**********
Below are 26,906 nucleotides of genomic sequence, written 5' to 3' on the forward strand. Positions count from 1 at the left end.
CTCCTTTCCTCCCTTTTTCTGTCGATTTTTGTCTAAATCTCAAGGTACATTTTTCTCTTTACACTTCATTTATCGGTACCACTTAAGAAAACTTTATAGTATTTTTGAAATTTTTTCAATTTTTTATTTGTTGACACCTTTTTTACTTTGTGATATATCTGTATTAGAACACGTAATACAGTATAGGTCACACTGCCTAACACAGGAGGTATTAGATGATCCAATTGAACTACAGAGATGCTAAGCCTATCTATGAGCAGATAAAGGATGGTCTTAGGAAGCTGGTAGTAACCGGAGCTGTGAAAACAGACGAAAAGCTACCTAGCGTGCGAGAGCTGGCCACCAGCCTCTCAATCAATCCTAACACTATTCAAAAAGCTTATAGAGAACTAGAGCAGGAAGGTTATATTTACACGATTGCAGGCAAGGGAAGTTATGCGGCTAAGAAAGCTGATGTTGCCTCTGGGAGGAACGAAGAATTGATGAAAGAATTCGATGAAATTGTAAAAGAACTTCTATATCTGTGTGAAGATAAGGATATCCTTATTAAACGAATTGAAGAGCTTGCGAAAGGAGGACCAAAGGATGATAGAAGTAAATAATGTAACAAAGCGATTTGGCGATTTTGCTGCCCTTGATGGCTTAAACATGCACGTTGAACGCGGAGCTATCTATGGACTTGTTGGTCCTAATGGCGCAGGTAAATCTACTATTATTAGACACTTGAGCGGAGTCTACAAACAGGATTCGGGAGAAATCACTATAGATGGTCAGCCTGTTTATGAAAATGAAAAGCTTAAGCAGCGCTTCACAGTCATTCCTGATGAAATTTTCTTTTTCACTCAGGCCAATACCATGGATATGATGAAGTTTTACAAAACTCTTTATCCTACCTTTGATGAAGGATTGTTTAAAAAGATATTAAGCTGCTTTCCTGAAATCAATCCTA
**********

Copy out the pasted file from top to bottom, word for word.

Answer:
Below are 26,906 nucleotides of genomic sequence, written 5' to 3' on the forward strand. Positions count from 1 at the left end.
CTCCTTTCCTCCCTTTTTCTGTCGATTTTTGTCTAAATCTCAAGGTACATTTTTCTCTTTACACTTCATTTATCGGTACCACTTAAGAAAACTTTATAGTATTTTTGAAATTTTTTCAATTTTTTATTTGTTGACACCTTTTTTACTTTGTGATATATCTGTATTAGAACACGTAATACAGTATAGGTCACACTGCCTAACACAGGAGGTATTAGATGATCCAATTGAACTACAGAGATGCTAAGCCTATCTATGAGCAGATAAAGGATGGTCTTAGGAAGCTGGTAGTAACCGGAGCTGTGAAAACAGACGAAAAGCTACCTAGCGTGCGAGAGCTGGCCACCAGCCTCTCAATCAATCCTAACACTATTCAAAAAGCTTATAGAGAACTAGAGCAGGAAGGTTATATTTACACGATTGCAGGCAAGGGAAGTTATGCGGCTAAGAAAGCTGATGTTGCCTCTGGGAGGAACGAAGAATTGATGAAAGAATTCGATGAAATTGTAAAAGAACTTCTATATCTGTGTGAAGATAAGGATATCCTTATTAAACGAATTGAAGAGCTTGCGAAAGGAGGACCAAAGGATGATAGAAGTAAATAATGTAACAAAGCGATTTGGCGATTTTGCTGCCCTTGATGGCTTAAACATGCACGTTGAACGCGGAGCTATCTATGGACTTGTTGGTCCTAATGGCGCAGGTAAATCTACTATTATTAGACACTTGAGCGGAGTCTACAAACAGGATTCGGGAGAAATCACTATAGATGGTCAGCCTGTTTATGAAAATGAAAAGCTTAAGCAGCGCTTCACAGTCATTCCTGATGAAATTTTCTTTTTCACTCAGGCCAATACCATGGATATGATGAAGTTTTACAAAACTCTTTATCCTACCTTTGATGAAGGATTGTTTAAAAAGATATTAAGCTGCTTTCCTGAAATCAATCCTA